The quest for an HIV Vaccine has been a long and difficult road for both researchers and individuals suffering from the virus. As of now, there is no vaccine that can prevent an individual from contracting HIV, the virus that causes AIDS. Researchers have taken several different approaches to developing a successful HIV vaccine, with varying degrees of success. One of the factors that make the development of an effective vaccine so difficult is that HIV behaves differently than other viruses. Is able to quickly adapt to medications which is why the most patients take as many as four different drugs to combat the virus.
The vaccines in use today to combat other viruses copy the natural immunity which is gained after an infection. Individuals that are infected by a virus, such as the flu virus, develop a natural immunity to the virus which protects them from reinfection. Since there are virtually no individuals who have recovered from AIDS, this particular means of developing an HIV vaccine is extremely difficult. The majority of vaccines on the market use live attenuated organisms or ones that have been wholly killed. This particular approach does not work with HIV since there are serious safety concerns with using a live retrovirus and the dead virus has no antigenicity.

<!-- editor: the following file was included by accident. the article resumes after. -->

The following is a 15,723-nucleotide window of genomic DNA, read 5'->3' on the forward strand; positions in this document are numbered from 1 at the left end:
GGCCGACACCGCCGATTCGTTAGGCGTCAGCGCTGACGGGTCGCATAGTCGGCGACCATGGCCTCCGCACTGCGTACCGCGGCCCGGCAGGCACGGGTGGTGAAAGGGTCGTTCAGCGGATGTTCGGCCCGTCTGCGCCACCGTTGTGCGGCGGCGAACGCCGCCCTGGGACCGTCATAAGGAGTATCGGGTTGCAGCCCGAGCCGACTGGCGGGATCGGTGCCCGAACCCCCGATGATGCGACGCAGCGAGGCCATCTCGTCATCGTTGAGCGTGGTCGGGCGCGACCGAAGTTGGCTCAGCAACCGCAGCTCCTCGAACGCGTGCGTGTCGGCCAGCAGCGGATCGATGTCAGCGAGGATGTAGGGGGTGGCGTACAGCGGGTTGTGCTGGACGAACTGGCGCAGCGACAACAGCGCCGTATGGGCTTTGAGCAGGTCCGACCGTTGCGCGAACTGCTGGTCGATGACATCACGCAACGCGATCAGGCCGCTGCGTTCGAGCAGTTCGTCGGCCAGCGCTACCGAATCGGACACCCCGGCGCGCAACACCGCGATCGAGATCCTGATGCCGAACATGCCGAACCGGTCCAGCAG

The quest for an HIV vaccine has made some very real progress over the last few years, however. For instance, researchers at the Los Alamos National Laboratory have developed what is known as a mosaic vaccine which they believe is capable of helping the human body’s immune system to respond to HIV despite its ability to mutate. Tests have found that the mosaic vaccine is capable of greatly increasing the immune responses in lab animals such as monkeys and mice. Spurred by donations from different foundations, researchers are hoping to begin human trials of this type of vaccine sometime in late 2012.
The Maryland School of Medicine has also developed a vaccine which has been shown to produce strong antibody responses across the different strains of HIV. These researchers are currently in the process of evaluating the safety of this vaccine for humans and its ability to elicit a response from the immune systems in humans. With proper funding, the quest for an HIV vaccine may finally find success in the near future. Researchers and scientists have spent the last 20 years trying to understand and combat the virus and there is hope from many of the top experts in the field that we may finally eradicate HIV once and for all.
Source by Alain Lafeuillade
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